Living in poverty and with limited opportunities, many girls struggle to find their way. This is the story of one girl.
My name is Mabreidy, I am 16 and I live in the Dominican Republic, on an island in the Caribbean Sea. My town, Cabarete, can look like heaven on earth. People come from all over the world for our beaches and our world-famous kitesurfing waves. The tourism jobs are good, but there aren’t enough of them. With no money, we all feel hopeless.
My father was an alcoholic – like a lot of people there. He used to beat my mother. My siblings and I were often afraid of getting hurt during his angry outbursts.
At school I struggled to make friends because I was so shy and scared to reach out to people my own age. I even got into fights with other girls and threw tantrums at home. I felt stuck. I wasn’t getting any support to try anything new because everyone was so worried about bad influences. I was always hearing, “Shut up, Mabreidy, “No, Mabreidy, “Quiet, Mabreidy.”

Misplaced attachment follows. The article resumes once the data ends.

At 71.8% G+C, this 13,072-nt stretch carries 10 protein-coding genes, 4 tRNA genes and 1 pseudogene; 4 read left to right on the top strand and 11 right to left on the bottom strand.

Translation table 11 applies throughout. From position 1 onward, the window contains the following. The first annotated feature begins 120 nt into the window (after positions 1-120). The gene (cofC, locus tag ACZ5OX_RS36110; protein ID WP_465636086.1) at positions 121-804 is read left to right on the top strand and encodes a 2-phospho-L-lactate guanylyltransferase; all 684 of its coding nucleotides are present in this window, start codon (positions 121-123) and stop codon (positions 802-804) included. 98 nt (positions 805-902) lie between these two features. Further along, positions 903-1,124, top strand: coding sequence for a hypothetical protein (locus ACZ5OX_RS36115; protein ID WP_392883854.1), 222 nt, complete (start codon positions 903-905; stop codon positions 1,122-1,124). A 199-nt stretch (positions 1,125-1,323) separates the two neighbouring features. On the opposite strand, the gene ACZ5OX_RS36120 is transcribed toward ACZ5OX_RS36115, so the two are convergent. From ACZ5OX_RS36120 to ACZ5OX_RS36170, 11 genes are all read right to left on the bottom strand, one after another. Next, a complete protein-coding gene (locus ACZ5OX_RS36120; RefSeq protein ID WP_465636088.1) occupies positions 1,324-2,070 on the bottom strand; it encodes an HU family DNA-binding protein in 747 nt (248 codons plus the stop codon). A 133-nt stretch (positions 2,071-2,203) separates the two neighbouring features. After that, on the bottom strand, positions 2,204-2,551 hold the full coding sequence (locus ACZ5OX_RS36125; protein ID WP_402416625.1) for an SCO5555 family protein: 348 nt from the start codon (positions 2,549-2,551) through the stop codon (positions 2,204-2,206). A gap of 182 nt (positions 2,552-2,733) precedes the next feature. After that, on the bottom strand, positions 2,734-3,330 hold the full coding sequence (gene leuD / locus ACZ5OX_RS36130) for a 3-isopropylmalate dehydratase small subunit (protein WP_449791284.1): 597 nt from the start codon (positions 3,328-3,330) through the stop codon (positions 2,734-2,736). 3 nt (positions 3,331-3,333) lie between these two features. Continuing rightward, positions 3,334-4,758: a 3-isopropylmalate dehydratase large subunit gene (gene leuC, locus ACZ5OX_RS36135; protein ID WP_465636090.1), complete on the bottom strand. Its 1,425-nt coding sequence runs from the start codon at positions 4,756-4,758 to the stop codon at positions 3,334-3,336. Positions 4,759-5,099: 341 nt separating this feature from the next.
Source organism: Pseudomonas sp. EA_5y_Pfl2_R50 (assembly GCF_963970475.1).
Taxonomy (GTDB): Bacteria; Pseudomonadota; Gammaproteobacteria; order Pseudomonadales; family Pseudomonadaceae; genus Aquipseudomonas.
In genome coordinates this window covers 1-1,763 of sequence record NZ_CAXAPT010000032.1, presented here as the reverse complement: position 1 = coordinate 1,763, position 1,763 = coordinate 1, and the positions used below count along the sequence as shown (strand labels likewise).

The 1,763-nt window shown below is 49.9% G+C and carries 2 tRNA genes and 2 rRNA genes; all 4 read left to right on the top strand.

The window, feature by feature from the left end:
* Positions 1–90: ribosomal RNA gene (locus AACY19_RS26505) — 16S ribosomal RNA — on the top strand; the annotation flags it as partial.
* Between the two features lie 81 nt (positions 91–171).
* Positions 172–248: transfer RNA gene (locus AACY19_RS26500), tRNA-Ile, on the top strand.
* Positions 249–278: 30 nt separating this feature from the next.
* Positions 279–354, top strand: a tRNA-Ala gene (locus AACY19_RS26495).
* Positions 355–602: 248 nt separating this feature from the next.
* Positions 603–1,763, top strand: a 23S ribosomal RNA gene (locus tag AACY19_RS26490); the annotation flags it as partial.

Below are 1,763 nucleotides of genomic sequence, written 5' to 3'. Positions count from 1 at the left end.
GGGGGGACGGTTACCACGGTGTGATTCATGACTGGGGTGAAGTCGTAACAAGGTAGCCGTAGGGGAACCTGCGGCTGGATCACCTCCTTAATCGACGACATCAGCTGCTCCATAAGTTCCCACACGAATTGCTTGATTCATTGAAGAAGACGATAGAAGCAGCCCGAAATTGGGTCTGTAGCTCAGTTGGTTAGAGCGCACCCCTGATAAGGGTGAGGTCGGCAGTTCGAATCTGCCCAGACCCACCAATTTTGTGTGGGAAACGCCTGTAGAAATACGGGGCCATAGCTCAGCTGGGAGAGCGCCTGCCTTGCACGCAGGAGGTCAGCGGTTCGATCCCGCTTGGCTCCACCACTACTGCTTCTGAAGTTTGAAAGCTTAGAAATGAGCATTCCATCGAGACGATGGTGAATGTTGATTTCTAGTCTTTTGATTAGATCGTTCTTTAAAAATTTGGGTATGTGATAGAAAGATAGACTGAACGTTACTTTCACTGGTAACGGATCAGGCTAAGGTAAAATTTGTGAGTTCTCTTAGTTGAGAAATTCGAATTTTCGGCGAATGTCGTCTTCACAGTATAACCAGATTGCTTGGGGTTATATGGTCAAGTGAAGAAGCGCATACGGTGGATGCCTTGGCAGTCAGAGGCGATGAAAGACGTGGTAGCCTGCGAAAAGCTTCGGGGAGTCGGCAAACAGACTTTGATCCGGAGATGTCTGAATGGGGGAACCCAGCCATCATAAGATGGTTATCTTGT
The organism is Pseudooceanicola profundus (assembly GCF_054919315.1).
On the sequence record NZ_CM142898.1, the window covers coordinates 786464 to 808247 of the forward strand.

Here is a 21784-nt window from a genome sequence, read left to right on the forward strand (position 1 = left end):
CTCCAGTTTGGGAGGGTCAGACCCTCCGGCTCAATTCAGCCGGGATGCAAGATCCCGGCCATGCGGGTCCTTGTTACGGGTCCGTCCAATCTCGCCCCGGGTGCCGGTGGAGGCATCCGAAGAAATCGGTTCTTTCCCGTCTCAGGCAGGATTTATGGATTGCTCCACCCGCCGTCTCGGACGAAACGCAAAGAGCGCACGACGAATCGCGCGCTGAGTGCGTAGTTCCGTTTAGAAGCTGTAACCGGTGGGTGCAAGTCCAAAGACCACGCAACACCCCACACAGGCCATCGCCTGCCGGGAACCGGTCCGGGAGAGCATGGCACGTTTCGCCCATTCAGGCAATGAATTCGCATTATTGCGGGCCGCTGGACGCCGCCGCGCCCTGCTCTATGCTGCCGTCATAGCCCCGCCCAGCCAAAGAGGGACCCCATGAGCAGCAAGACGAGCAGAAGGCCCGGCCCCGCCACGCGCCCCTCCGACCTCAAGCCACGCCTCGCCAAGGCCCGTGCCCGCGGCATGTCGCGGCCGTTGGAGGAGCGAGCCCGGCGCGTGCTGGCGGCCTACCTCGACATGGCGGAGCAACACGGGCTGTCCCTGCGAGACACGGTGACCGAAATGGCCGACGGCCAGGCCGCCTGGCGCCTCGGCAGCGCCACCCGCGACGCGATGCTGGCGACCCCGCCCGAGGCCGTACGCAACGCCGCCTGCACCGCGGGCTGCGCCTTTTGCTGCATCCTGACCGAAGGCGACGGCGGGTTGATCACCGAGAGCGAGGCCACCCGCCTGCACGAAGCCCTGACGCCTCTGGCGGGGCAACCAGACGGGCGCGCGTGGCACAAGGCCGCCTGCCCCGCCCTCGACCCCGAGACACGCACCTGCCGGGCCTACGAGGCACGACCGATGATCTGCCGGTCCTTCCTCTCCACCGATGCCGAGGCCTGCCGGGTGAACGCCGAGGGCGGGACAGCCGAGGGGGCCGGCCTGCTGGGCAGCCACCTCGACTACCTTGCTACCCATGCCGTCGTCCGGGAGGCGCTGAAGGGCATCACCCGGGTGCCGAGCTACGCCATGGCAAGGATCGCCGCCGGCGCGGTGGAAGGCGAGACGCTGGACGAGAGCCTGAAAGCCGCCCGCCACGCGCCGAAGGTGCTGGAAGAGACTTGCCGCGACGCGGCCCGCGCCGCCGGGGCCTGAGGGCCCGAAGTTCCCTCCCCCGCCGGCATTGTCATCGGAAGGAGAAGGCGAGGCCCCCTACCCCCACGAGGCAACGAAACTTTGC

My mother heard me complaining that I had nothing to do, so she signed me up for a summer camp for girls. I was nervous. But from the first day we were having fun and learning all sorts of new things, like drama and Bollywood dances. I started making lots of new friends and was finally smiling! The Mariposa DR Foundation taught us how to speak English and how to swim, as well as how to stand up for ourselves. They also encouraged us to finish our education, play sports and live an active lifestyle.
The program didn’t end with summer camp. We kept meeting and learning new things. We learned how not to damage ourselves with drugs and alcohol. I learned that life is more than a struggle.
I now know I have more options than going with men who might beat or hurt me.
My relationship with my parents has really improved because I am happier and more confident. My papi (father) even comes to watch my swim races. He calls me “a female warrior in the water”! I even became the first Dominican girl in my town to learn to kitesurf! Now I feel so happy when I am on the ocean. I didn’t know I would have this dream. Now I understand that I can control myself and my emotions – in and out of the water.
I am proud that I have a lot of potential and can help other girls find theirs. When I teach other girls how to swim I tell them to forget about what people may say, even if they make fun of you. We have the power to create our own future, to do things our mothers never had a chance to do.
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